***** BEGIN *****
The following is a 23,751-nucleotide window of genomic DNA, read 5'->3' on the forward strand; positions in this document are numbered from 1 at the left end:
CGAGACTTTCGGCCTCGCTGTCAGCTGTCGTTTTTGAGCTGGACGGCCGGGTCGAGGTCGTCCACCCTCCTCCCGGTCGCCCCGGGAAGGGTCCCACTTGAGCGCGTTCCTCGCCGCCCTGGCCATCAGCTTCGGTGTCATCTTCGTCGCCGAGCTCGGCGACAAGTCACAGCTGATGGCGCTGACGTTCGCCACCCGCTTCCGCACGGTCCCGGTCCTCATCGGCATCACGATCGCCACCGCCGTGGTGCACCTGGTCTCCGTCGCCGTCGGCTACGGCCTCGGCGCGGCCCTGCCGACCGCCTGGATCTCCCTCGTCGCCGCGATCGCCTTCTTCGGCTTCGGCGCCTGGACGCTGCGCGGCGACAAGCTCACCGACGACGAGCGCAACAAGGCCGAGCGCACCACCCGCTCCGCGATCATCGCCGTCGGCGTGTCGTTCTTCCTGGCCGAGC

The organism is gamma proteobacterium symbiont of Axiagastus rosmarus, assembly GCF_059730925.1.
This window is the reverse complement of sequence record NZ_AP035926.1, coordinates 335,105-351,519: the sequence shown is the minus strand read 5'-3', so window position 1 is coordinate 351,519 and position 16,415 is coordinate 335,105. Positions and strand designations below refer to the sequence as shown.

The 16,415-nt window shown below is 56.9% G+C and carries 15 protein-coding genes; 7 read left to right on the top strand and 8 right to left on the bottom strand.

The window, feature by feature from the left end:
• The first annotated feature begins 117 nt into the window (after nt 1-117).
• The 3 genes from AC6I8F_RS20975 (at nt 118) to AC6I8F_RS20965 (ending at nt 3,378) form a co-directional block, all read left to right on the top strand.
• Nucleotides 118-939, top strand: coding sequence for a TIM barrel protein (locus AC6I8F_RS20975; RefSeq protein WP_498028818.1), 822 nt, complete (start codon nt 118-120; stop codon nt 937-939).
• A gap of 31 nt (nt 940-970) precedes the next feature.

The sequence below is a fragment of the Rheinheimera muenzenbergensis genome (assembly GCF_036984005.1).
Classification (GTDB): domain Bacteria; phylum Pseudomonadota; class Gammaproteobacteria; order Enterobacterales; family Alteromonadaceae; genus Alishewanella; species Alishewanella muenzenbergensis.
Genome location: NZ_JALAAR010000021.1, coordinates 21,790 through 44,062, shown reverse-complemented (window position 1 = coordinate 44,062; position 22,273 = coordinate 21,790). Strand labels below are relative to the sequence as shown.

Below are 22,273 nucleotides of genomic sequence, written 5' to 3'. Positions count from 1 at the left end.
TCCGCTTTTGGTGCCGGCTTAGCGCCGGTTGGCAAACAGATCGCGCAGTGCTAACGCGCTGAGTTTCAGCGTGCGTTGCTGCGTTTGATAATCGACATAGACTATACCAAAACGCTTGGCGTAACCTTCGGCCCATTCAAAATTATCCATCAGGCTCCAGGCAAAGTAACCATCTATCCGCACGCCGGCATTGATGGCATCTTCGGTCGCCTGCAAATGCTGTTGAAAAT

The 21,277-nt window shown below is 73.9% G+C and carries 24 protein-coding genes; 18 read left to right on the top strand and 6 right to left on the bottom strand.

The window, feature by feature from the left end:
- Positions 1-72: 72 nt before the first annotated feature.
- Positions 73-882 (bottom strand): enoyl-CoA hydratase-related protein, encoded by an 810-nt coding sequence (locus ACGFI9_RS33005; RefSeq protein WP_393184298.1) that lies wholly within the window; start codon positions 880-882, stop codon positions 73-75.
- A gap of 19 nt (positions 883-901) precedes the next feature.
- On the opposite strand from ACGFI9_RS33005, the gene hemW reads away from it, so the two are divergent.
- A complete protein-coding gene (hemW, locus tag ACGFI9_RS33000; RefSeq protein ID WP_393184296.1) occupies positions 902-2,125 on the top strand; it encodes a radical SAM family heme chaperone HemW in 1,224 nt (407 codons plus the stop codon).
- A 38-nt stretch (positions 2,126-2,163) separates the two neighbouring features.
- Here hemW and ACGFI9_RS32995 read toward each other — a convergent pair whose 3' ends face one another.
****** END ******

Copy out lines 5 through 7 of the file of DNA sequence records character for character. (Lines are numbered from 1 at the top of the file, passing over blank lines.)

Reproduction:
The 16,415-nt window shown below is 56.9% G+C and carries 15 protein-coding genes; 7 read left to right on the top strand and 8 right to left on the bottom strand.

The window, feature by feature from the left end:
• The first annotated feature begins 117 nt into the window (after nt 1-117).